Mwalim Azara Mudira opened a school of theology for Muslim women. Nazlin Omar Rajput of The Nur magazine was a pioneer in reporting on HIV/AIDS in the Muslim community. Amina Abubakar, host of a women's radio show, has publicly addressed the sensitive subject of sexual crimes against Muslim women. Two women who are members of parliament are creating new socioeconomic and political opportunities for girls and women, within a framework that still embraces traditional values of marriage and motherhood.
            Examining the interplay of gender, agency, and autonomy, Ousseina D. Alidou shows how these Muslim women have effected change in the home, the school, the mosque, the media, and more—and she illuminates their determination as actors to challenge the oppressive influences of male-dominated power structures. In looking at differences as opportunities rather than obstacles, these women reflect a new sensibility among Muslim women and an effort to redefine the meaning of women's citizenship within their own community of faith and within the nation.

Mutira Mission Cover

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Mutira Mission

An African Church Comes of Age in Kirinyaga, Kenya (1912-2012)

Cultural memory and narrative theology are well-known hallmarks of postmodern constructivist thought. The authorís research into a century of Anglican history in the Mount Kenya region has helped to establish the little known village of Mutira on the world map of the history of Christianity in Africa. This book, a composition of African biographies and mission history, chronicles how the Anglican Church has carried out its work in Mutira area in the past 100 years.

Nairobi Today Cover

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Nairobi Today

The Paradox of a Fragmented City

Despite being a large capital city in Africa in terms of size and its regional role, Nairobi is an unrecognised entity. For the majority of its inhabitants, the capital of Kenya is a transit point rather than a dwelling place. Since its origins, Nairobi has been a city of migrants, more predisposed to their rural roots than to their current city status. It is a non-conforming town, which conceals its urbanity more than it claims it, and whose identity remains evasive. Nairobi presents itself as a mosaic of residential areas which bring to mind the cityís history. The racial segregation that stratified the development of the colonial city has today disappeared, but it has given way to a form of social segregation. One must, therefore, not seek a unique identity in Nairobi, but rather, several identitiesóthose of different communities that comprise the city and whose dynamics are seen at village and residential estate level. However, Nairobi is also a city that is contradictory. This East African capital city is often associated with slums and crime, and their increase and growth stigmatises the failure of urban policies. Therefore, it is at these cracks and fringes of the city that we should seek out the identities and dynamics that have shaped the city for a century. Nairobi is a fragmented city that can be understood in steps. The 13 contributory articles in Nairobi Today thus reveal the city. This multidisciplinary collective work invites us to gain entry into certain areas of the city, to visit its communities and to familiarise ourselves with its formal and informal institutions. This is a requirement in order to fully understand what makes Nairobi what it is today.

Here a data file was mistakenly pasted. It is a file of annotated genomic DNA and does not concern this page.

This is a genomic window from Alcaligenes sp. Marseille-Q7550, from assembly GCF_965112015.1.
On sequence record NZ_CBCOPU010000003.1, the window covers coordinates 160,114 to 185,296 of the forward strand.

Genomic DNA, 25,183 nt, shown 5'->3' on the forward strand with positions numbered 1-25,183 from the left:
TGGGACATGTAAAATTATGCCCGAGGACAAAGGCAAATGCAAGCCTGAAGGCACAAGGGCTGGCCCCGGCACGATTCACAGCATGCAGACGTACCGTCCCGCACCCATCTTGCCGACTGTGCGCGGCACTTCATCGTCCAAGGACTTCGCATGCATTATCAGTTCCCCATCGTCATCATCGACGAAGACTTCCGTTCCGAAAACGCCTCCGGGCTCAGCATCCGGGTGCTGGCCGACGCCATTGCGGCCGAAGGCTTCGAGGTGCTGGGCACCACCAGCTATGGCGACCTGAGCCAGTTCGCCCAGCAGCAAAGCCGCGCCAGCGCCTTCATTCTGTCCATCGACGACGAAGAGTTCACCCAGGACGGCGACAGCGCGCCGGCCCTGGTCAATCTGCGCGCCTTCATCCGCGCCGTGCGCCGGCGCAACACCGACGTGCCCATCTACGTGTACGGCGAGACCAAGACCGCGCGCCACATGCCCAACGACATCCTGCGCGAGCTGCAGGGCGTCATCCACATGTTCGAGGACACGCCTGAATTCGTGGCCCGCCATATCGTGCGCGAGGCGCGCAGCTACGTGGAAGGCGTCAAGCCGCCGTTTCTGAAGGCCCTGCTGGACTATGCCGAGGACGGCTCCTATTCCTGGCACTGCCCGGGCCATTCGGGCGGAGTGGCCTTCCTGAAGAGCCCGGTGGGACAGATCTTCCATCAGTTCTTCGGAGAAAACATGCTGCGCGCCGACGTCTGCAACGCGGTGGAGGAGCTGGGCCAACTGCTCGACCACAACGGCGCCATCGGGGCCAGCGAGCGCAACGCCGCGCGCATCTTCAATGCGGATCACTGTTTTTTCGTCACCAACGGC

Pan-Africanism or Pragmatism Cover

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Pan-Africanism or Pragmatism

Lessons of the Tanganyika-Zanzibar Union

The Pan-Africanist debate is back on the historical agenda. The stresses and strains in the union of Tanganyika and Zanzibar since its formation some forty years ago are not showing any sign of abating. Meanwhile, imperialism under new forms and labels continues to bedevil the continent in ever-aggressive, if subtle, ways. The political federation of East Africa, which was one of the main spin-offs of the Pan-Africanism of the nationalist period, is reappearing on the political stage, albeit in a distorted form of regional integration. It is in this context that the present study is situated. Backgrounding the major dramas of the union of Tanganyika and Zanzibar this book studies the personalities involved and their politics, and includes an account of the Dodoma CCM conference that toppled President Jumbe. It is also a detailed legal analysis of the union incorporating powerful new material.